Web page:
Skip Navigation

Brennan Center Files Suit to Make “Countering Violent Extremism” Records Public

Today, the Brennan Center sued the Department of Homeland Security and the Department of Justice under the Freedom of Information Act for records pertaining to an inter-agency initiative known as “Countering Violent Extremism."

January 29, 2016

Today, the Bren­nan Center for Justice at NYU School of Law sued the Depart­ment of Home­land Secur­ity and the Depart­ment of Justice under the Free­dom of Inform­a­tion Act for records pertain­ing to an inter-agency initi­at­ive known as “Coun­ter­ing Viol­ent Extrem­ism” (CVE).  The CVE initi­at­ive is designed to identify and pree­mpt Amer­ic­ans from becom­ing involved in “viol­ent extrem­ism” and is being imple­men­ted in Muslim communit­ies in several parts of the coun­try, includ­ing the three form­ally desig­nated pilot cities of Los Angeles, Boston, and Minneapolis-St. Paul.  

CVE programs gener­ally oper­ate on the assump­tion that there are visible signs that can be used to identify poten­tial terror­ists. Although multiple empir­ical stud­ies have concluded that there is no typical path or predict­ive signs that a person follows to become a terror­ist, CVE programs seek to engage famil­ies, reli­gious lead­ers, students, school teach­ers and the like in tagging young people as poten­tial terror­ists. Many in the communit­ies targeted by CVE programs have expressed grave concerns that they stig­mat­ize Muslims as inher­ently suspect and serve as a cover of intel­li­gence gath­er­ing.

“This is an attempt to get answers to a few basic ques­tions about CVE,” said Faiza Patel, co-director the Bren­nan Center’s Liberty and National Secur­ity Program. “How are communit­ies and schools expec­ted to identify poten­tial terror­ists when the govern­ment’s own experts concede there are no tell­tale signs? When do school­teach­ers have to report a troubled Muslim teen as a poten­tial terror­ist? What safe­guards are in place to protect free speech and free­dom of reli­gion?”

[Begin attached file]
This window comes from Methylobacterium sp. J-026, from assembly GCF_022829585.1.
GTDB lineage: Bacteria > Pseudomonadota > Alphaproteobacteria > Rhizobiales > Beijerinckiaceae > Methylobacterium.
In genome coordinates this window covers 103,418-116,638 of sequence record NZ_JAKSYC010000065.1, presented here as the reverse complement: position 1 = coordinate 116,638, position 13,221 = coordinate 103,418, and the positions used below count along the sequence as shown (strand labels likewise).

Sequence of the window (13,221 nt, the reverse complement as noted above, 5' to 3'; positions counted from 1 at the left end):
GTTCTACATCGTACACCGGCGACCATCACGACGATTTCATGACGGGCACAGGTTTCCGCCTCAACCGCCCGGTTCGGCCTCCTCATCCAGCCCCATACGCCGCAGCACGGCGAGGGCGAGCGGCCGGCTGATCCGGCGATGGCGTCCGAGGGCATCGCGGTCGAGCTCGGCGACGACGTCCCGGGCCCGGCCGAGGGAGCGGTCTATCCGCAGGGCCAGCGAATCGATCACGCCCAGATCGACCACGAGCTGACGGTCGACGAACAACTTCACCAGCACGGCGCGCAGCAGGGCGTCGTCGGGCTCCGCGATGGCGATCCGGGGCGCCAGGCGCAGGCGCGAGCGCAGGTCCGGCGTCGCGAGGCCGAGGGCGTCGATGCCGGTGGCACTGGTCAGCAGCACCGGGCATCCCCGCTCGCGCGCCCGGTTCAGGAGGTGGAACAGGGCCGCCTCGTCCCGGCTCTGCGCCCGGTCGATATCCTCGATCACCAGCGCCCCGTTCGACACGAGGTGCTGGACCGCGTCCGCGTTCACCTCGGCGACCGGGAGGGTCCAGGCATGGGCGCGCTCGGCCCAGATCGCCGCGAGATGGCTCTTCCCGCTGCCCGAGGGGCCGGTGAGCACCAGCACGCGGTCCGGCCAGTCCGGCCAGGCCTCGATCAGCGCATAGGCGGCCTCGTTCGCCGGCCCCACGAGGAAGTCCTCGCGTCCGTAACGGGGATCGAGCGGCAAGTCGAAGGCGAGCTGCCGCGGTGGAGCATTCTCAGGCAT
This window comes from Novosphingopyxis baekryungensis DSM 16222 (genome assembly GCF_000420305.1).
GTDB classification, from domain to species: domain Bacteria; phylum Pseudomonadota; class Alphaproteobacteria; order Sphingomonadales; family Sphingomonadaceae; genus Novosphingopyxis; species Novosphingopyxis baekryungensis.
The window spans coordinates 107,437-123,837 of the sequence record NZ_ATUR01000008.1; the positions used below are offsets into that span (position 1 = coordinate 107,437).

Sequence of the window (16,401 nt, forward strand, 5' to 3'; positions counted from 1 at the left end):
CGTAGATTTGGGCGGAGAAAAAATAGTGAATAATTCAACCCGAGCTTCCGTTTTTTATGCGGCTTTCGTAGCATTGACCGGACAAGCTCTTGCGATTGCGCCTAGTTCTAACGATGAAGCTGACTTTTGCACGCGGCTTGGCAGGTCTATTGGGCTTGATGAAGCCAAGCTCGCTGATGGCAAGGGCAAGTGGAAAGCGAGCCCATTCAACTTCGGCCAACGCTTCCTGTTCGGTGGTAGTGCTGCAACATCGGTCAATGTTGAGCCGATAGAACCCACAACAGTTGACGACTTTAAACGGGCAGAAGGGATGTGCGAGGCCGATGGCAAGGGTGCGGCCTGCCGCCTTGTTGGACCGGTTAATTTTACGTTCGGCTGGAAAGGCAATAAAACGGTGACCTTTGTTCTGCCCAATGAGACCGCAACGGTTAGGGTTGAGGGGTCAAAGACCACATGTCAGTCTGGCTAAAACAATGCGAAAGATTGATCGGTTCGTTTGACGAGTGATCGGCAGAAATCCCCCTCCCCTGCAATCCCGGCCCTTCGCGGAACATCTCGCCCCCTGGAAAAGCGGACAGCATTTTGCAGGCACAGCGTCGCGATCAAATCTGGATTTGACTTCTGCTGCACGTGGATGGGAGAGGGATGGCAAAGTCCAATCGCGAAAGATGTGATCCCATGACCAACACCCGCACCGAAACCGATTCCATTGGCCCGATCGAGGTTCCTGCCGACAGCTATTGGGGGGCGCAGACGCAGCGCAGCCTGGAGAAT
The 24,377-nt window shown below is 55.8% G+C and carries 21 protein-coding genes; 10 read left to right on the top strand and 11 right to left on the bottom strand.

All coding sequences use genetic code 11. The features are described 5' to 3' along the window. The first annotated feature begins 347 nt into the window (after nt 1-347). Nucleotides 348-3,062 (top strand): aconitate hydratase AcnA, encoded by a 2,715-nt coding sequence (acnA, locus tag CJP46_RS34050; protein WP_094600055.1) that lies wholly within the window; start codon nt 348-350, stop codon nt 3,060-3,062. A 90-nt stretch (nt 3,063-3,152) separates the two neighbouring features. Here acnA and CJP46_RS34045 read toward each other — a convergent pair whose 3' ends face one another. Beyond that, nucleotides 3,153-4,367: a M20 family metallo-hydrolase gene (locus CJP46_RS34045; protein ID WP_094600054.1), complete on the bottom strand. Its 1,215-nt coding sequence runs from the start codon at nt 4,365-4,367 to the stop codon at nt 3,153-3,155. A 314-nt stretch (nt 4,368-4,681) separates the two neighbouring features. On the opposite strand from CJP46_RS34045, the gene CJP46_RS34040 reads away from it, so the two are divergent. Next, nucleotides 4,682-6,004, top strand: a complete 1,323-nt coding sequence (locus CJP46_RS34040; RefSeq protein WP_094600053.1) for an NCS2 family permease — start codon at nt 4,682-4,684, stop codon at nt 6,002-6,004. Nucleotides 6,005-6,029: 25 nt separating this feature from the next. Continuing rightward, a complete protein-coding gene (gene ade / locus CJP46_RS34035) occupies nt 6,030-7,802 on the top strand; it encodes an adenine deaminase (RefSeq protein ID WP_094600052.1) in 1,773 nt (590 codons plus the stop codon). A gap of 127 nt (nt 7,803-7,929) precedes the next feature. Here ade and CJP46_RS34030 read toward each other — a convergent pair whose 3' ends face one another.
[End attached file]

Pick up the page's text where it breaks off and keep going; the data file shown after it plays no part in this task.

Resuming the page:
Despite millions of dollars in CVE spend­ing and a high-publi­city govern­ment campaign, little real inform­a­tion has been made public about how current CVE initi­at­ives actu­ally func­tion, rais­ing concerns about discrim­in­a­tion, misuse to target polit­ical speech and reli­gious observ­ance, and inef­fect­ive­ness. Today’s lawsuit aims to increase trans­par­ency of the govern­ment’s ongo­ing CVE efforts.     

“Coun­terter­ror­ism is a matter of enorm­ous national signi­fic­ance, and the public has a right to know if the CVE initi­at­ive relies on flawed theor­ies of terror­ist radic­al­iz­a­tion,” said Michael Price, coun­sel for the Bren­nan Center’s Liberty and National Secur­ity Program and author of the complaint. “Such programs are not only inef­fect­ive, but they also lead to unne­ces­sary fear, discrim­in­a­tion, and unjus­ti­fied report­ing to law enforce­ment.”

Read the Bren­nan Center’s full complaint.

Read a fact sheet on “Coun­ter­ing Viol­ent Extrem­ism.”

Read more about the Bren­nan Center’s work on Liberty & National Secur­ity.

For more inform­a­tion or to sched­ule an inter­view, contact Naren Daniel at (646) 292–8381 or